A frame from "The Dog Lover" film.
A frame from “The Dog Lover” film

Q: This movie is called “The Dog Lover.” Do you have a dog?

A: I had mutts when the kids were little, but I don’t have time to have a dog now.


Q: So you didn’t make this movie because you want to protect purebred dog breeders?

A: The only people that had purebred dogs when I was a kid, they would’ve maybe been a hunting dog. There was a lot of ’coon hunting back then. That was one big effect that the fur laws had on America. Raccoon hunting was a big thing of fur. If you could catch them at the right time of year, the fur was valuable, and you had the fun of hunting them with your father or your uncle. That all stopped because you couldn’t wear furs. They terrorized those people.


Q: “The Dog Lover” is about a fictional group called the United Animal Protection Agency. Since the movie is based on a true story, why didn’t you call the group HSUS?

A: We didn’t say HSUS because it would’ve been just HSUS that way. We used a name that is not being used, so it could be applied to any of the organizations—PETA, HSUS, ASPCA, Fund for Animals, Greenpeace, that’s a horrible organization out there causing all the people to starve to death in Indonesia.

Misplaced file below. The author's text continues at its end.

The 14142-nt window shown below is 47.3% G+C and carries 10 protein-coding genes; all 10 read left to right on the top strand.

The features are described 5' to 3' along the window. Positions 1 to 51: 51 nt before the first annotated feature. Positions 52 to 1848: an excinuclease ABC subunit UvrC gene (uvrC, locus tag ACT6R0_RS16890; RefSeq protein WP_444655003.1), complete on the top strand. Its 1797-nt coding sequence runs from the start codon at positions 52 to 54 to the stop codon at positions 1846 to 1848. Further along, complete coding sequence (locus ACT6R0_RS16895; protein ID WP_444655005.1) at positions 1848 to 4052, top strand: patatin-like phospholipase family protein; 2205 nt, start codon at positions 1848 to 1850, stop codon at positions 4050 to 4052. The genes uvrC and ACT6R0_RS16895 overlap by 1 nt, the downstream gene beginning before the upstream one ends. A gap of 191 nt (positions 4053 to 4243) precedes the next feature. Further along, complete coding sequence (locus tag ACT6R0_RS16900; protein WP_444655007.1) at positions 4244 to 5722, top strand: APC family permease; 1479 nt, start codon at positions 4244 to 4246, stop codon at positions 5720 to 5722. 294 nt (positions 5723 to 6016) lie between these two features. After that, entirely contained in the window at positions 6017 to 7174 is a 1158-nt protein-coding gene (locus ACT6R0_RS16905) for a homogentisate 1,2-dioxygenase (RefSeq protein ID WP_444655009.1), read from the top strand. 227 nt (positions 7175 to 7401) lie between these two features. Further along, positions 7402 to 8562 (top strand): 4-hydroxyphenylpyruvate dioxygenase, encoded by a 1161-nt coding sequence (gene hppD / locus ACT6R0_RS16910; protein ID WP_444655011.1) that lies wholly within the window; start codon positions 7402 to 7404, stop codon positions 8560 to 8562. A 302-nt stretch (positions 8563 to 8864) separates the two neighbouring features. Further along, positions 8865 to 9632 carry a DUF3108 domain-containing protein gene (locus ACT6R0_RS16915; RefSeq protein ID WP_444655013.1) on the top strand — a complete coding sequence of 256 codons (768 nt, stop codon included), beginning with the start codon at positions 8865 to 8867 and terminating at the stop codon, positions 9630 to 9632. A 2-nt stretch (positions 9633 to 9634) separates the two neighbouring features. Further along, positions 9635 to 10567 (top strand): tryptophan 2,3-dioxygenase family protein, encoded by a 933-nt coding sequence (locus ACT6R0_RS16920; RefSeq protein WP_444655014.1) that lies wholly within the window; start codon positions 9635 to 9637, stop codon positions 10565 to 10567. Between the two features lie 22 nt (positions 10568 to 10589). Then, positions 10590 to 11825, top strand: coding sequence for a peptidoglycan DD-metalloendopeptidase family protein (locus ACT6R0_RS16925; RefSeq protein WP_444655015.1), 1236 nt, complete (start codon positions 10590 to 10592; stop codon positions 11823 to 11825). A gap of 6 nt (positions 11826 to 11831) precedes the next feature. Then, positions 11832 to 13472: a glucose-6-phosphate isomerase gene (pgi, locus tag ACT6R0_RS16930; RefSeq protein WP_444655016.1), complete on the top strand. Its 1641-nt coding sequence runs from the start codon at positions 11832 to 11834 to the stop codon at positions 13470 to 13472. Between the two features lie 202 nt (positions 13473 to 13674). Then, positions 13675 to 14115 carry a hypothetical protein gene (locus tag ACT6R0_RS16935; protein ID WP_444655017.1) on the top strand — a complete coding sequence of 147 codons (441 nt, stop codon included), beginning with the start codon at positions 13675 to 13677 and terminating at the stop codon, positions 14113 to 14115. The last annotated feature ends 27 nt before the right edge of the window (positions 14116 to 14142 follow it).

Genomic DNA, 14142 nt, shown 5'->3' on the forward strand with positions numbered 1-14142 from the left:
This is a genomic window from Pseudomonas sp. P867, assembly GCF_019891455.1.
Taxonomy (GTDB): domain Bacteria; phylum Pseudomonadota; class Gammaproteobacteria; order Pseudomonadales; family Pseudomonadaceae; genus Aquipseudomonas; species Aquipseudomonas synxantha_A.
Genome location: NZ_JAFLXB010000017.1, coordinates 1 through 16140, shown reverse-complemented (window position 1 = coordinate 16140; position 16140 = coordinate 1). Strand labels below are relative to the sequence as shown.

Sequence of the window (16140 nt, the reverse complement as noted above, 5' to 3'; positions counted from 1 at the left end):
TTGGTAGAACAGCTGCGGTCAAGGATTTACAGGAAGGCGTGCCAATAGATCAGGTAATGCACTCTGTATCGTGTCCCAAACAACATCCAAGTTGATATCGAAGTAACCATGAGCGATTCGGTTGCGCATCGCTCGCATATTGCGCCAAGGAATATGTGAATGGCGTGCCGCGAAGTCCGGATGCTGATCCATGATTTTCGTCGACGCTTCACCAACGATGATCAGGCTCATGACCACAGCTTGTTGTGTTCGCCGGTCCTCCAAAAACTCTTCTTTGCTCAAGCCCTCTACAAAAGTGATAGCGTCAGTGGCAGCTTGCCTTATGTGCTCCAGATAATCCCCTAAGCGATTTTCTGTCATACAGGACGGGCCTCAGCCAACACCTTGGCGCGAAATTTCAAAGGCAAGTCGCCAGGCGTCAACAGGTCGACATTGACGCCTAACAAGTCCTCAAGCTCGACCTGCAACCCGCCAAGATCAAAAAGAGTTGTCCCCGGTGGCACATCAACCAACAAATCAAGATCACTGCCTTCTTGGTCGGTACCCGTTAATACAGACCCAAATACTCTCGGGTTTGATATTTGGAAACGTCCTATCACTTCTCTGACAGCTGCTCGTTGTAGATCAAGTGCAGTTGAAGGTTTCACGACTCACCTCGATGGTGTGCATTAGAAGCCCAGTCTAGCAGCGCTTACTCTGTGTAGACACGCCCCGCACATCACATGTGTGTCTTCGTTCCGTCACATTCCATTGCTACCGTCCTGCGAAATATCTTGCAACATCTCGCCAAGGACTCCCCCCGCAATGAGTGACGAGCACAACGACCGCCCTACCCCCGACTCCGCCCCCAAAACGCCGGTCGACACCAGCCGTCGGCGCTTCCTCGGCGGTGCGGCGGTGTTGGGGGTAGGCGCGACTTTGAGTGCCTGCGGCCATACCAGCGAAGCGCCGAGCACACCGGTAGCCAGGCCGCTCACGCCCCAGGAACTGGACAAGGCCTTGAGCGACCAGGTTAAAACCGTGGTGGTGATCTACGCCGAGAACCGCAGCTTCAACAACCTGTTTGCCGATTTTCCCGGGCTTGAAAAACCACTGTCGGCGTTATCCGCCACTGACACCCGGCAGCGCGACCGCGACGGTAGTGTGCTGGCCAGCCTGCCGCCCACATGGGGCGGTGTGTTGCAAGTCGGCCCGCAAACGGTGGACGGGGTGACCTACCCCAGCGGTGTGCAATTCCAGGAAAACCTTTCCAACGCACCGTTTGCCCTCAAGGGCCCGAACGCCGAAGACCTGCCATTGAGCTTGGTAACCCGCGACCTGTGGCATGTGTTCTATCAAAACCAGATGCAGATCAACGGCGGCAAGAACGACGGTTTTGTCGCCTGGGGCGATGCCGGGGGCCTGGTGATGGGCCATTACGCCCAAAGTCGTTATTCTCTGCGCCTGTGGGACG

Promo ad for Wayne Pacelle's new book.
Promo ad for Wayne Pacelle’s new book The Humane Economy (which has received very good reviews and a great deal of media coverage)

Q: In “The Dog Lover,” the top people at the fictional UAPA are portrayed as being interested only in money and political power.

A: Wayne Pacelle at HSUS got into it, and he started making the big money.


Q: The last tax documents that I saw, he was earning about $425,000 a year.

A: Did you say $4 million?


Q: No, about $425,000.

A: Well, whatever they say, he’s taking plenty more on the side. They lie. These guys have to lie. If they told the truth, nobody would give them a dime.